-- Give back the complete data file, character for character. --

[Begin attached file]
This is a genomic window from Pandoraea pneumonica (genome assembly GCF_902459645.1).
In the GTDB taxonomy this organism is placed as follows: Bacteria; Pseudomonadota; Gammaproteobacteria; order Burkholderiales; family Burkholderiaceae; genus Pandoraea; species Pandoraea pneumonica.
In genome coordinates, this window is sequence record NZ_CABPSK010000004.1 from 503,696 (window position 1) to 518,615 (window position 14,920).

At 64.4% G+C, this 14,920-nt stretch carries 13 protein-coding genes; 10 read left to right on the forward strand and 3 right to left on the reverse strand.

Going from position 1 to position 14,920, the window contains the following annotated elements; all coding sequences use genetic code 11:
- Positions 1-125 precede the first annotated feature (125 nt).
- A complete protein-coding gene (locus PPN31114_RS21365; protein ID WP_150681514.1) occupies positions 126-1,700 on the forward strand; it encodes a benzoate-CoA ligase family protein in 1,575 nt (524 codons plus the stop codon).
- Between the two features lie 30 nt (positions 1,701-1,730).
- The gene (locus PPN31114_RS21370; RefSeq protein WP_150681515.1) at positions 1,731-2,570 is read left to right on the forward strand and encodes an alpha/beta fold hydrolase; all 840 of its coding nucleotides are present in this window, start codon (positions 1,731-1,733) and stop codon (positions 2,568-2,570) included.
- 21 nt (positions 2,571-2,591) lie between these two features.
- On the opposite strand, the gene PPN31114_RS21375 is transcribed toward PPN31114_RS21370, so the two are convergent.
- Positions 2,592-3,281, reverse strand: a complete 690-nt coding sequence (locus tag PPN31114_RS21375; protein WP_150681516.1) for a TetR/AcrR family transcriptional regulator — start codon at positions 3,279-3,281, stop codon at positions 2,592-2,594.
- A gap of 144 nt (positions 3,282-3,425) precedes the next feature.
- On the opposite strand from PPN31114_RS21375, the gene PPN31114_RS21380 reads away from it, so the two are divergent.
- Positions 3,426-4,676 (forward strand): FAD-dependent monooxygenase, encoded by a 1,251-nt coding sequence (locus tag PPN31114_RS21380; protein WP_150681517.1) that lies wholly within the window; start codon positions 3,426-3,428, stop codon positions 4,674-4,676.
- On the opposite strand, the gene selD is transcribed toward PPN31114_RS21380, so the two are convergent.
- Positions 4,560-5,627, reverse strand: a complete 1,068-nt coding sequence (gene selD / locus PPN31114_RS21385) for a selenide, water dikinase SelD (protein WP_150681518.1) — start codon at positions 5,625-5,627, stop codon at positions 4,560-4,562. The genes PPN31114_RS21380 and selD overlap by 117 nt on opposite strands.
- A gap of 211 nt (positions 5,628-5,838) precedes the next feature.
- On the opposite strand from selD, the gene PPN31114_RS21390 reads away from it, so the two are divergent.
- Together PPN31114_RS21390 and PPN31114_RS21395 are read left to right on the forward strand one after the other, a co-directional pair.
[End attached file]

This is a genomic window from Pandoraea pneumonica (genome assembly GCF_902459645.1).
In the GTDB taxonomy this organism is placed as follows: Bacteria; Pseudomonadota; Gammaproteobacteria; order Burkholderiales; family Burkholderiaceae; genus Pandoraea; species Pandoraea pneumonica.
In genome coordinates, this window is sequence record NZ_CABPSK010000004.1 from 503,696 (window position 1) to 518,615 (window position 14,920).

At 64.4% G+C, this 14,920-nt stretch carries 13 protein-coding genes; 10 read left to right on the forward strand and 3 right to left on the reverse strand.

Going from position 1 to position 14,920, the window contains the following annotated elements; all coding sequences use genetic code 11:
- Positions 1-125 precede the first annotated feature (125 nt).
- A complete protein-coding gene (locus PPN31114_RS21365; protein ID WP_150681514.1) occupies positions 126-1,700 on the forward strand; it encodes a benzoate-CoA ligase family protein in 1,575 nt (524 codons plus the stop codon).
- Between the two features lie 30 nt (positions 1,701-1,730).
- The gene (locus PPN31114_RS21370; RefSeq protein WP_150681515.1) at positions 1,731-2,570 is read left to right on the forward strand and encodes an alpha/beta fold hydrolase; all 840 of its coding nucleotides are present in this window, start codon (positions 1,731-1,733) and stop codon (positions 2,568-2,570) included.
- 21 nt (positions 2,571-2,591) lie between these two features.
- On the opposite strand, the gene PPN31114_RS21375 is transcribed toward PPN31114_RS21370, so the two are convergent.
- Positions 2,592-3,281, reverse strand: a complete 690-nt coding sequence (locus tag PPN31114_RS21375; protein WP_150681516.1) for a TetR/AcrR family transcriptional regulator — start codon at positions 3,279-3,281, stop codon at positions 2,592-2,594.
- A gap of 144 nt (positions 3,282-3,425) precedes the next feature.
- On the opposite strand from PPN31114_RS21375, the gene PPN31114_RS21380 reads away from it, so the two are divergent.
- Positions 3,426-4,676 (forward strand): FAD-dependent monooxygenase, encoded by a 1,251-nt coding sequence (locus tag PPN31114_RS21380; protein WP_150681517.1) that lies wholly within the window; start codon positions 3,426-3,428, stop codon positions 4,674-4,676.
- On the opposite strand, the gene selD is transcribed toward PPN31114_RS21380, so the two are convergent.
- Positions 4,560-5,627, reverse strand: a complete 1,068-nt coding sequence (gene selD / locus PPN31114_RS21385) for a selenide, water dikinase SelD (protein WP_150681518.1) — start codon at positions 5,625-5,627, stop codon at positions 4,560-4,562. The genes PPN31114_RS21380 and selD overlap by 117 nt on opposite strands.
- A gap of 211 nt (positions 5,628-5,838) precedes the next feature.
- On the opposite strand from selD, the gene PPN31114_RS21390 reads away from it, so the two are divergent.
- Together PPN31114_RS21390 and PPN31114_RS21395 are read left to right on the forward strand one after the other, a co-directional pair.